Materials and Methods

The 3D model was reconstructed from a 70 year old female cadaver specimen. The specimen was a part of the human donation program of the Medical University of Vienna. The Ethical Committee of the university provided approval for using the pelvis for 3D reconstruction: EK Nr: 1191/2011. The female pelvis was frozen at –80°C for one week. Afterwards, we plastinated it conform to the standard ultra-thin E12 slice plastination method [7]. Freeze substitution is the standard dehydration procedure for plastination. Shrinkage is minimized when cold acetone is used. The tissue block was submerged in cold (-25°C) technical quality 100% acetone for dehydration. Degreasing was performed by using methylene chloride. Impregnation was performed using the following epoxy Biodur (Rathausstr.18, 69126 Heidelberg, Germany) mixture: E12 (resin)/ E6 (hardener)/ E600 (accelerator) Sora et al. [7]. When impregnation was completed, the tissue block was removed from the vacuum chamber. A mold of Styrofoam was constructed and lined with polyethylene foil. The tissue block was inserted into the mold. The mold containing the impregnated specimen and resin-mix was placed in a 65°C oven for four days to harden the resin-mix. The tissue/resin block was cooled to room temperature and the mold was removed. A contact point diamond blade saw, Exact 310 CP (Exact Apparatebau GmbH, Norderstedt, Germany) was used for cutting the block. The hardened E12 block was cut into 1.6 ± 0.26 mm. Finally the caudal surfaces of the plastinated slices were scanned into a computer using an EPSON GT-10000+ Color Image Scanner. In every scan we included a ruler as a calibration marker. For morphological measurements we used the UTHSCSA IMAGE TOOL v.2.0 for Windows software (The University of Texas Health Science Center in San Antonio). The objects which had to be reconstructed were traced manually by using a graphic table (Wacom Cintiq 24HD). Each object was traced and numbered accordingly on every BMP file. After that, the reconstruction was rendered, visualized, and qualitatively checked for surface discontinuities by rotating the model. The following features, defined as objects, were used in the reconstruction: pelvic girdle, Levator ani muscle, obturator internus muscle, coccygeus muscle, piriformis muscle, rectum, uterus, uterosacral ligaments, cardinal ligament, ureter, urinary bladder,pubovesical ligament, urethra, pubourethral ligament, vagina, lumbosacral plexus, internal and external iliac arteries, sciatic nerve, lumbar plexus, obturator nerve and pudendal nerve.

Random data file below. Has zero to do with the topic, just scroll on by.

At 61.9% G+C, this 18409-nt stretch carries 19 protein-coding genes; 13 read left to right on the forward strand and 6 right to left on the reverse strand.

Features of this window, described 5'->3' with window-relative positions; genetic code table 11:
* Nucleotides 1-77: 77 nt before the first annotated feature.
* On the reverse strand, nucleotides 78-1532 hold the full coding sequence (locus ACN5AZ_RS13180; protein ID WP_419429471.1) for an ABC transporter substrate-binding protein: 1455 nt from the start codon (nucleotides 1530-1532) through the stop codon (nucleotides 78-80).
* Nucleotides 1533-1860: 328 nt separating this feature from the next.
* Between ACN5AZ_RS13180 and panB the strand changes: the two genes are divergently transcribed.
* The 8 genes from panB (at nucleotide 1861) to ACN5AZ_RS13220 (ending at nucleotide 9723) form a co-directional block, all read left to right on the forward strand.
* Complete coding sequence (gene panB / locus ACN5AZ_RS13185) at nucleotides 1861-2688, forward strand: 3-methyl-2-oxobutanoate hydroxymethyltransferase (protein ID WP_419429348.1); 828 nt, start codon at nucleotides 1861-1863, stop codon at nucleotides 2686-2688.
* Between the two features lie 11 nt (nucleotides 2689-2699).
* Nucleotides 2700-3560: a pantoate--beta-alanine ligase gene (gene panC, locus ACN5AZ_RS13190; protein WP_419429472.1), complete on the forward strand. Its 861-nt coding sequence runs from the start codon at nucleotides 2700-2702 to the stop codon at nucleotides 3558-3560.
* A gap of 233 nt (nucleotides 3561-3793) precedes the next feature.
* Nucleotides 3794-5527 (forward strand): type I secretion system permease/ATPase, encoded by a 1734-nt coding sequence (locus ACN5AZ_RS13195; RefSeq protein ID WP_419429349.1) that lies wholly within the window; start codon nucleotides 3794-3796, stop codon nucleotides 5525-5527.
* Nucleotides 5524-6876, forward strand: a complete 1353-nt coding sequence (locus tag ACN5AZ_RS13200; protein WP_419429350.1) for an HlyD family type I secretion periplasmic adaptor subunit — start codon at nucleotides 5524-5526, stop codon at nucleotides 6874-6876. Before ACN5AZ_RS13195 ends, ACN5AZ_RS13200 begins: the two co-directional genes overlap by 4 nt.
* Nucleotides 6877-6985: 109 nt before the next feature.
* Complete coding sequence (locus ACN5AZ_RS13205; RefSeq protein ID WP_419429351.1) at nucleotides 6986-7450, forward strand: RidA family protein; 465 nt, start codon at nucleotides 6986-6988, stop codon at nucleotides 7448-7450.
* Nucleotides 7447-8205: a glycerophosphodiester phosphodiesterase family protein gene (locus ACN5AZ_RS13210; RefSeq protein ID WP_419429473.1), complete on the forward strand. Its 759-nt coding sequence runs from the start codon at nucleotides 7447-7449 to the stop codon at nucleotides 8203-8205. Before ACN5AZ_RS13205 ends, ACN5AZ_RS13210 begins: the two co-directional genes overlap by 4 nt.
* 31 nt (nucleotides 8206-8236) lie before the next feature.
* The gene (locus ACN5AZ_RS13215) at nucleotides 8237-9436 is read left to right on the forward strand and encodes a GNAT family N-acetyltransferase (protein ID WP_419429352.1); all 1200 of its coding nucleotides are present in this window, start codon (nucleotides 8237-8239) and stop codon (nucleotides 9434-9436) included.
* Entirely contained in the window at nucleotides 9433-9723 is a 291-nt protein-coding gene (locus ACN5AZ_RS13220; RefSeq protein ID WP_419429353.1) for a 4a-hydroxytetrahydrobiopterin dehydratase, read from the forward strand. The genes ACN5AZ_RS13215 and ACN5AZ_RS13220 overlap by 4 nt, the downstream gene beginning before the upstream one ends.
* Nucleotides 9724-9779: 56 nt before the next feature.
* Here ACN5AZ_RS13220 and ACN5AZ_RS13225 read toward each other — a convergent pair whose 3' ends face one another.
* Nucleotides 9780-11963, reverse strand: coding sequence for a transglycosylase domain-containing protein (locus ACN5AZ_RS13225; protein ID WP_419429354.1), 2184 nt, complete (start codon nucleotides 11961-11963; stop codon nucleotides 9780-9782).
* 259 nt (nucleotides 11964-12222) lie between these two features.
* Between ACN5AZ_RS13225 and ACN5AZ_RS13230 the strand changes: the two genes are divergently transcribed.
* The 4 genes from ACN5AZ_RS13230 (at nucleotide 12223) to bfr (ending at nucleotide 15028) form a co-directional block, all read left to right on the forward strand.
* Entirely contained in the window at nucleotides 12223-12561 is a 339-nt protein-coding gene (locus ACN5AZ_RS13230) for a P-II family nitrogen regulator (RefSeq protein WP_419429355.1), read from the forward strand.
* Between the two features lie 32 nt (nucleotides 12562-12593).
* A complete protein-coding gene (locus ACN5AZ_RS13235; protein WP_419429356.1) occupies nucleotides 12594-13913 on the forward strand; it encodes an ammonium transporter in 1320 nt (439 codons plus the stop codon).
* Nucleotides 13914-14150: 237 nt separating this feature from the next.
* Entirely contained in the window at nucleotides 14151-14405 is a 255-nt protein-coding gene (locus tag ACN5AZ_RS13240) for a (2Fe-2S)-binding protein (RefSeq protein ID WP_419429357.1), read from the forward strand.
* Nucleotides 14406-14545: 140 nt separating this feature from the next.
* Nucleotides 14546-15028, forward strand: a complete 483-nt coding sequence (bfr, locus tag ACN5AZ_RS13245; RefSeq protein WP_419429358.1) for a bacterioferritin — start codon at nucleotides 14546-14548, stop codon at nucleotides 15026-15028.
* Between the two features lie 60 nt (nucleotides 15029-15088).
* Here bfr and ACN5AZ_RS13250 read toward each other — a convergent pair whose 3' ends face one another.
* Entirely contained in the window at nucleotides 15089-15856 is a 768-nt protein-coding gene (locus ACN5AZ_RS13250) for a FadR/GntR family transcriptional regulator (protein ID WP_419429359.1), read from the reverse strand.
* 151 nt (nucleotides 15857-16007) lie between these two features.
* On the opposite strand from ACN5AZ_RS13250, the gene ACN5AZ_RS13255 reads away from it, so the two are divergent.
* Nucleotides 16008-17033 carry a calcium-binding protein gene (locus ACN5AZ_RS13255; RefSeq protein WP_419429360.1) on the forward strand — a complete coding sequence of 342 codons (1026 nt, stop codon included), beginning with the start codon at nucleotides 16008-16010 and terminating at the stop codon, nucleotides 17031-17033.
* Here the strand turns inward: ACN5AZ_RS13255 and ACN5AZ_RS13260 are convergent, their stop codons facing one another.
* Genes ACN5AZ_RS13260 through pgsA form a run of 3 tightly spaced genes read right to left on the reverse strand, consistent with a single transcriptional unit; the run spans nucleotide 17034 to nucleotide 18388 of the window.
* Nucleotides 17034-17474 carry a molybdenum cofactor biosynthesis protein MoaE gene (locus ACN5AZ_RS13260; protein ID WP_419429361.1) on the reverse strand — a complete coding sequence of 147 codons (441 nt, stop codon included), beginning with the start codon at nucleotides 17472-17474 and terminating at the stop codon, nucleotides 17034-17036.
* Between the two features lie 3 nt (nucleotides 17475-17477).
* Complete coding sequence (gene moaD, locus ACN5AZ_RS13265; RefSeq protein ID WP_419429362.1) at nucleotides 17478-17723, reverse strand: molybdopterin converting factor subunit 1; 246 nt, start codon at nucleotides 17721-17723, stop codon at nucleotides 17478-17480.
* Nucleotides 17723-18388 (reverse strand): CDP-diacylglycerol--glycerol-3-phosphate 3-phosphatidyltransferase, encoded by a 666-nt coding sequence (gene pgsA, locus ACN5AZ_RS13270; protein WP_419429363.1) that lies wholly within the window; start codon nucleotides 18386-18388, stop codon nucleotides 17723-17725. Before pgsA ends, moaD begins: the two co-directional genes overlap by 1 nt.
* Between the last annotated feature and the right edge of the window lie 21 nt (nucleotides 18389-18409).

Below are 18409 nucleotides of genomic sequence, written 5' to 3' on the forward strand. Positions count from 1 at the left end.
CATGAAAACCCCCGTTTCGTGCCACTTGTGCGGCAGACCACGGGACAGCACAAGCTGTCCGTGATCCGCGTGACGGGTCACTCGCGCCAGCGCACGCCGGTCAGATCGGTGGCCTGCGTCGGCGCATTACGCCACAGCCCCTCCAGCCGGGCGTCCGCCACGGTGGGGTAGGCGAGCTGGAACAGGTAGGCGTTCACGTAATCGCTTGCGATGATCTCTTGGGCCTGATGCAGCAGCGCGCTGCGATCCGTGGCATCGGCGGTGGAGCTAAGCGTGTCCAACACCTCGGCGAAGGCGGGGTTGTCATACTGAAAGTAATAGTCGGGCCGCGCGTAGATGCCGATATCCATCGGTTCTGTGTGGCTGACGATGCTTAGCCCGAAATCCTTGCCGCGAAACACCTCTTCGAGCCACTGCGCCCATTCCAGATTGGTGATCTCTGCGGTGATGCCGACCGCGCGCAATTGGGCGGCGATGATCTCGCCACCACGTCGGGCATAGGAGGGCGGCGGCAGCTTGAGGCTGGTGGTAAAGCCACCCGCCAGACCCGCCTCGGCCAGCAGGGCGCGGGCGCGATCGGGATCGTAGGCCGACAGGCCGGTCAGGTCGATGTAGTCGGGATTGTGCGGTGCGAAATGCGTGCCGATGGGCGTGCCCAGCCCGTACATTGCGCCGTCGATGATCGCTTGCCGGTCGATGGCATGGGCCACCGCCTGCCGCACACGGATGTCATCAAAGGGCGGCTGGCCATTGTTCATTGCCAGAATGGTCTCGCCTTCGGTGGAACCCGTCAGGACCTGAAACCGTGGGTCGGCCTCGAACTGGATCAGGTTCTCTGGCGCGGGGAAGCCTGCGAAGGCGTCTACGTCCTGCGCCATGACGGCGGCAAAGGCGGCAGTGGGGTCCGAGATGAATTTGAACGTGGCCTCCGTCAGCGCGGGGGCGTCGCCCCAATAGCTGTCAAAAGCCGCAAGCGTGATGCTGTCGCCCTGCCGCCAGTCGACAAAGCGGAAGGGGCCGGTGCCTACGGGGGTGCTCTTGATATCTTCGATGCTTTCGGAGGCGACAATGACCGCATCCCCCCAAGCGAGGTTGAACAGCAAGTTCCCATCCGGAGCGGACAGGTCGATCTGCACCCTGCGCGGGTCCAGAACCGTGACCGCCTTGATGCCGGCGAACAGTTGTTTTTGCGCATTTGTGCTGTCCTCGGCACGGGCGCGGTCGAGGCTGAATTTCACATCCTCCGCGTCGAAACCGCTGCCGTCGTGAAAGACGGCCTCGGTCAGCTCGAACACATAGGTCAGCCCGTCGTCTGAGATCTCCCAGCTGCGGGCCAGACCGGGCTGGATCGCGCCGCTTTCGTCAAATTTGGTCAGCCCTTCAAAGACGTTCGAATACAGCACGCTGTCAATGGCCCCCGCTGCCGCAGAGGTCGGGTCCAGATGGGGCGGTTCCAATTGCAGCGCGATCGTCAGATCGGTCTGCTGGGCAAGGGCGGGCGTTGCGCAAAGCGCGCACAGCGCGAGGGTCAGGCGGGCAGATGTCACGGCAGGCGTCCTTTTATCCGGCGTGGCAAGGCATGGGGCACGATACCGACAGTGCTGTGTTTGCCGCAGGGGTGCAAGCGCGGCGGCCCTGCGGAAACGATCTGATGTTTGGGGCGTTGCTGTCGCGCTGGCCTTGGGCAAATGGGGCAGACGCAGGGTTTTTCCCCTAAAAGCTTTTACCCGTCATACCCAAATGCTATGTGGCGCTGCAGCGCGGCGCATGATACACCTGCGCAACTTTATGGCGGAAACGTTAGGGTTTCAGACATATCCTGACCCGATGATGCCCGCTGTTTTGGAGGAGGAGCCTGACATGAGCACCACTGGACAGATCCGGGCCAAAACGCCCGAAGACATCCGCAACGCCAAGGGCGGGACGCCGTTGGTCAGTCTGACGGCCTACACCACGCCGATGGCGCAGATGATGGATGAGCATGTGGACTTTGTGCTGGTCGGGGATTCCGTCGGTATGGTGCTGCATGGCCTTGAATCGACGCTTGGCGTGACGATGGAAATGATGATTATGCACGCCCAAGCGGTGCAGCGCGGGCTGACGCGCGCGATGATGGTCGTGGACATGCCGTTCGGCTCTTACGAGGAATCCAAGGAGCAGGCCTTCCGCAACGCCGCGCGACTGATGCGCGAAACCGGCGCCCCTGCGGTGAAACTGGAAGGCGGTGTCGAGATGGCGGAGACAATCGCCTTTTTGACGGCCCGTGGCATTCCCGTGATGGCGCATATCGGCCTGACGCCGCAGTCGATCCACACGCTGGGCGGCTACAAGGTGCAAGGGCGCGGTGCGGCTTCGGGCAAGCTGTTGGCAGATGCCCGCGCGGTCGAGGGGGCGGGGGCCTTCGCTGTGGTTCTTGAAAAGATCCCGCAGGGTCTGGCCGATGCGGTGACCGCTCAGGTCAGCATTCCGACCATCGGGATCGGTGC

Results

The finished E12 slices provided excellent high-resolution anatomical images (Figure 1a,1b,2a,2b). Sectional plastination showed the structures of the pelvic floor muscles and their relationship to adjacent structures with a resolution down to the microscopic level. By segmentation of the outlines, it was possible to create a 3D-model which consisted of the Levator ani muscle, pelvic organs, arteries, nerves, muscles and the pelvic bones. The anatomical structures of the pelvis could easily be identified and the borders could be traced rapidly and reliably. The thin plastinated slices distinctly displayed the nerves, muscles, vessels and bones of the pelvic region. Once scanned and loaded into WinSURF, edge detection was used to quickly collect tissue borders or contours. A three-dimensional model of the female pelvis, pelvic contents and perineum was created using thin plastinated sections. The generated 3D pelvis model displays a morphology corresponding qualitatively to the actual cadaver specimen (Figure 3,4,5). Qualitative observations revealed that the morphological features of the model were consistent with those displayed by typical cadaveric specimens. The quality of the reconstructed images appeared distinct, especially the spatial positions and complicated relationships of contiguous structures of the female pelvis. All reconstructed structures can be displayed in groups or as a whole and interactively rotated in 3D space. The result was a lifelike 3D-model that can be rotated in all levels and provides extraordinary insights into the anatomy of the pelvis and the pelvic floor.